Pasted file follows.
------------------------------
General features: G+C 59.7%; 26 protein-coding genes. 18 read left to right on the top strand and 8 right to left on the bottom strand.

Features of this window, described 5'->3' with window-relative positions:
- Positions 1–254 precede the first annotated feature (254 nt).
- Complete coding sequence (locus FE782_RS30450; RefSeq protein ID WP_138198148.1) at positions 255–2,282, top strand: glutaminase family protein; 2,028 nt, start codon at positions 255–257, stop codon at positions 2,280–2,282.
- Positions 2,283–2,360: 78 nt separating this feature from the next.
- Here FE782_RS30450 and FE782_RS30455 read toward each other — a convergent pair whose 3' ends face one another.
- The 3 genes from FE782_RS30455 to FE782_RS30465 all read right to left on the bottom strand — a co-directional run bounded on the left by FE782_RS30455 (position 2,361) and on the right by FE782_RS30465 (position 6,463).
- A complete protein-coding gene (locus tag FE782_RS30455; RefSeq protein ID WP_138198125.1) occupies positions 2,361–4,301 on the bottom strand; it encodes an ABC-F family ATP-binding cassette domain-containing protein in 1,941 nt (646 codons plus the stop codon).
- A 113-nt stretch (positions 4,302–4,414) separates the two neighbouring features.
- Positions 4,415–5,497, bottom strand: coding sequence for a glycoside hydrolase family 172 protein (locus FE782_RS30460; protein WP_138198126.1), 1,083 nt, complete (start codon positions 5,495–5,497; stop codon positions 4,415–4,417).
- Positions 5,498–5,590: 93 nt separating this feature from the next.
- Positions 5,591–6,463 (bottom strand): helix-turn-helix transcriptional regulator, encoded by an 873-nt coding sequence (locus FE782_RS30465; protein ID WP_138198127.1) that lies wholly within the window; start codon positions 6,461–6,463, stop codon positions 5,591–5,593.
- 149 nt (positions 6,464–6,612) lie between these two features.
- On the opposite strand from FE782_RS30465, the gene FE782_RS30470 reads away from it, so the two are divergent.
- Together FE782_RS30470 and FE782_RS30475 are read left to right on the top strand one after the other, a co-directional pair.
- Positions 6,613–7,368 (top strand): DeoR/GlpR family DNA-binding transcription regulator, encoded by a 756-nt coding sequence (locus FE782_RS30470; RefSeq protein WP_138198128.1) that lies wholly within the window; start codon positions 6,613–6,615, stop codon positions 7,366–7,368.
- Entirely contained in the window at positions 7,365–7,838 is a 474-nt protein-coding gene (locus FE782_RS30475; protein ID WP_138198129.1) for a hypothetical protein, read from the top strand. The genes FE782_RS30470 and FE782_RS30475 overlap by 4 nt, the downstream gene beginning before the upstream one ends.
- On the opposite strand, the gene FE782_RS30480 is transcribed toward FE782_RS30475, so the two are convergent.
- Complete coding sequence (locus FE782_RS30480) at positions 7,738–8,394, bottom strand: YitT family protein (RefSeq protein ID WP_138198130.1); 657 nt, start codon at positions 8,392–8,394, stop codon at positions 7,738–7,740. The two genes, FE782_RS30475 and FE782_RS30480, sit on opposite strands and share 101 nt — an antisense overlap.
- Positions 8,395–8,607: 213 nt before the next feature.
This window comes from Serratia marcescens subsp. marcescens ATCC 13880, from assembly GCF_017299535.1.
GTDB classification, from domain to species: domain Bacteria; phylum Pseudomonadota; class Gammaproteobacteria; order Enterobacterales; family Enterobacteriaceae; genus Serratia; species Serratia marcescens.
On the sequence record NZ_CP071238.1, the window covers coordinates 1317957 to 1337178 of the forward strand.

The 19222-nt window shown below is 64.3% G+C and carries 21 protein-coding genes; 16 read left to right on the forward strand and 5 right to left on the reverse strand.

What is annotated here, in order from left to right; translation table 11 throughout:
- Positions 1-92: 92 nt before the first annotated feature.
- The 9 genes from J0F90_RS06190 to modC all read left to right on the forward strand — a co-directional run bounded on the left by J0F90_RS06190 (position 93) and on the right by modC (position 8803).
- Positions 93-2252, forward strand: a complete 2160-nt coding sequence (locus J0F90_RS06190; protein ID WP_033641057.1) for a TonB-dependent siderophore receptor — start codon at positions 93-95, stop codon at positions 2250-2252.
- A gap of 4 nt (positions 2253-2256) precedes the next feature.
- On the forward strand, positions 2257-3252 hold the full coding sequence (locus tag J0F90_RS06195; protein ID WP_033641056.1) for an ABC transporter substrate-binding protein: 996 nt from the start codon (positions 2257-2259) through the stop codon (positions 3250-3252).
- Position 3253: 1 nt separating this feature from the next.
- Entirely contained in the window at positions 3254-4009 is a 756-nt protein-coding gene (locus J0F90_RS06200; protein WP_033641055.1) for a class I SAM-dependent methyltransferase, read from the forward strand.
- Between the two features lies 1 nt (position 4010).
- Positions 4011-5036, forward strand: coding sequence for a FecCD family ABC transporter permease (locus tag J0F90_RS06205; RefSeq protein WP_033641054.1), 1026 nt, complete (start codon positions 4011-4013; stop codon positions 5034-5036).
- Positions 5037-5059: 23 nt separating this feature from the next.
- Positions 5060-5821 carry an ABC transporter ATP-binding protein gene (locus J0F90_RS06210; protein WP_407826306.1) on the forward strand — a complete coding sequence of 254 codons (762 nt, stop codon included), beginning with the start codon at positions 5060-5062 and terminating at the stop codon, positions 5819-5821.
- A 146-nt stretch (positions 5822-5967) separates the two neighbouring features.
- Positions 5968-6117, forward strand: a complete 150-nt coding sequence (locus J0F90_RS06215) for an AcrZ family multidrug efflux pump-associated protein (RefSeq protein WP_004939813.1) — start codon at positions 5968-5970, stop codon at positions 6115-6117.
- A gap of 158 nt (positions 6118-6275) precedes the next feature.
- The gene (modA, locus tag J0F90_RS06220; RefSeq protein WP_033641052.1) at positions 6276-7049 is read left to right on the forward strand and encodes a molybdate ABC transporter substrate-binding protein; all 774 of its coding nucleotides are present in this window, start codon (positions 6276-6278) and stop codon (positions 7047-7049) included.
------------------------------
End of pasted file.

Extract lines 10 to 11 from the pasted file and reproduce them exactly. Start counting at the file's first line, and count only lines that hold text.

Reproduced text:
- Positions 4,415–5,497, bottom strand: coding sequence for a glycoside hydrolase family 172 protein (locus FE782_RS30460; protein WP_138198126.1), 1,083 nt, complete (start codon positions 5,495–5,497; stop codon positions 4,415–4,417).
- Positions 5,498–5,590: 93 nt separating this feature from the next.